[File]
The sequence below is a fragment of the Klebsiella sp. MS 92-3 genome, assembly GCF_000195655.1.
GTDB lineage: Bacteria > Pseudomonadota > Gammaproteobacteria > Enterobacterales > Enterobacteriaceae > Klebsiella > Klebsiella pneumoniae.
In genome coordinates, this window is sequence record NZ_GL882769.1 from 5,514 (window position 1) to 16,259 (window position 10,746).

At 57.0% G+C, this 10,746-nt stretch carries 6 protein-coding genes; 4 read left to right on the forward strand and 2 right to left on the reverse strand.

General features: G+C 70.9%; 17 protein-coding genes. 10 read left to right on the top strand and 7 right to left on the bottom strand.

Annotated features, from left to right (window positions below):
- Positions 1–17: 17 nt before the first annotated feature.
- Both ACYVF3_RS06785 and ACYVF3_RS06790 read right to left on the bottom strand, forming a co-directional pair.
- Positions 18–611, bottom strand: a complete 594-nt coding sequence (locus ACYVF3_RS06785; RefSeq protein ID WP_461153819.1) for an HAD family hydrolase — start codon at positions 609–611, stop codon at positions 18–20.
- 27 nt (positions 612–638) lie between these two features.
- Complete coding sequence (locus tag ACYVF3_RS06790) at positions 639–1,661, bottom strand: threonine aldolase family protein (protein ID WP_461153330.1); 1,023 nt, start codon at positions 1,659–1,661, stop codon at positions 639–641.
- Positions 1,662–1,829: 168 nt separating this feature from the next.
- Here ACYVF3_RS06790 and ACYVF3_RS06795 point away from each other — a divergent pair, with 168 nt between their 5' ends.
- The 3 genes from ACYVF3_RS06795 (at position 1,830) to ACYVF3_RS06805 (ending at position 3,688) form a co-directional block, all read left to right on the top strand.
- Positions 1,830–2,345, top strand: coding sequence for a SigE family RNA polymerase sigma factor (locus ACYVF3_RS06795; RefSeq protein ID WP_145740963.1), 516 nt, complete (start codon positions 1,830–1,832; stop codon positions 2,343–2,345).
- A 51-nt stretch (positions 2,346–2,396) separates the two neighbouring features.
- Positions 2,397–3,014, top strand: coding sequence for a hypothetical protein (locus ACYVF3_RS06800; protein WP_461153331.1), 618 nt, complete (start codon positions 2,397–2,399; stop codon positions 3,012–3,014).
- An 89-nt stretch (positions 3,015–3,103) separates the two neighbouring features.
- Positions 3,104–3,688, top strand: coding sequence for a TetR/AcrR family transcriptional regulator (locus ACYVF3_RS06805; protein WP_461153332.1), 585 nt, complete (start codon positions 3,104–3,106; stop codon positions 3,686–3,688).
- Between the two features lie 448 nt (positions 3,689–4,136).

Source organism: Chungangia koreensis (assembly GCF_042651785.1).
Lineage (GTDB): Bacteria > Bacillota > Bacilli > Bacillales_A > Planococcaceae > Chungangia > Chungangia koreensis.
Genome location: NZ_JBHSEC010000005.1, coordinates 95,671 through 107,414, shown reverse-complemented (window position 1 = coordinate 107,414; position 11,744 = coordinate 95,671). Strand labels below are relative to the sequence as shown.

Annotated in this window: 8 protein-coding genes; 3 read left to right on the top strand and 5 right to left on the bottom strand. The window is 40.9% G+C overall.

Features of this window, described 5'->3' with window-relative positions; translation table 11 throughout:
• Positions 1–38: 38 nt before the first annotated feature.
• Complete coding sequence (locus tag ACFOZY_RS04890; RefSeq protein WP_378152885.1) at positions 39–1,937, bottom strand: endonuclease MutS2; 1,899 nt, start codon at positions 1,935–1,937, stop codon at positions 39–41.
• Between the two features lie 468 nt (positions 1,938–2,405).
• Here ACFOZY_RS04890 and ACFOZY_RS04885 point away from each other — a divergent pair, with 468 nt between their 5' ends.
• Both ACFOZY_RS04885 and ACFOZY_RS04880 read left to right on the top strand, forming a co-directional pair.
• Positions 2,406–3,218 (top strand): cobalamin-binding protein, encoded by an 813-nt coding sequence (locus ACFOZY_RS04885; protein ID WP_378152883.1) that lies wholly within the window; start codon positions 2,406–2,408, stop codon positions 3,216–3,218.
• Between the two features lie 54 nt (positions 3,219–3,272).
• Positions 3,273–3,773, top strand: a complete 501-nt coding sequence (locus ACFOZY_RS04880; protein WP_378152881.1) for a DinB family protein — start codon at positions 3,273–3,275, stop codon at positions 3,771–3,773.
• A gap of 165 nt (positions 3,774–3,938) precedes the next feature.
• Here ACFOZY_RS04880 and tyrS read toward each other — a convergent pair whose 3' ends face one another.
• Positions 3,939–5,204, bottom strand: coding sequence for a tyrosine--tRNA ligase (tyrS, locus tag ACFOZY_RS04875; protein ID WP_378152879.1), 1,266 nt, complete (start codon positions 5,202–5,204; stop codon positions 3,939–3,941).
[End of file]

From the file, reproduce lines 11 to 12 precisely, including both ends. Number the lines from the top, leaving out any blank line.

- Complete coding sequence (locus tag ACYVF3_RS06790) at positions 639–1,661, bottom strand: threonine aldolase family protein (protein ID WP_461153330.1); 1,023 nt, start codon at positions 1,659–1,661, stop codon at positions 639–641.
- Positions 1,662–1,829: 168 nt separating this feature from the next.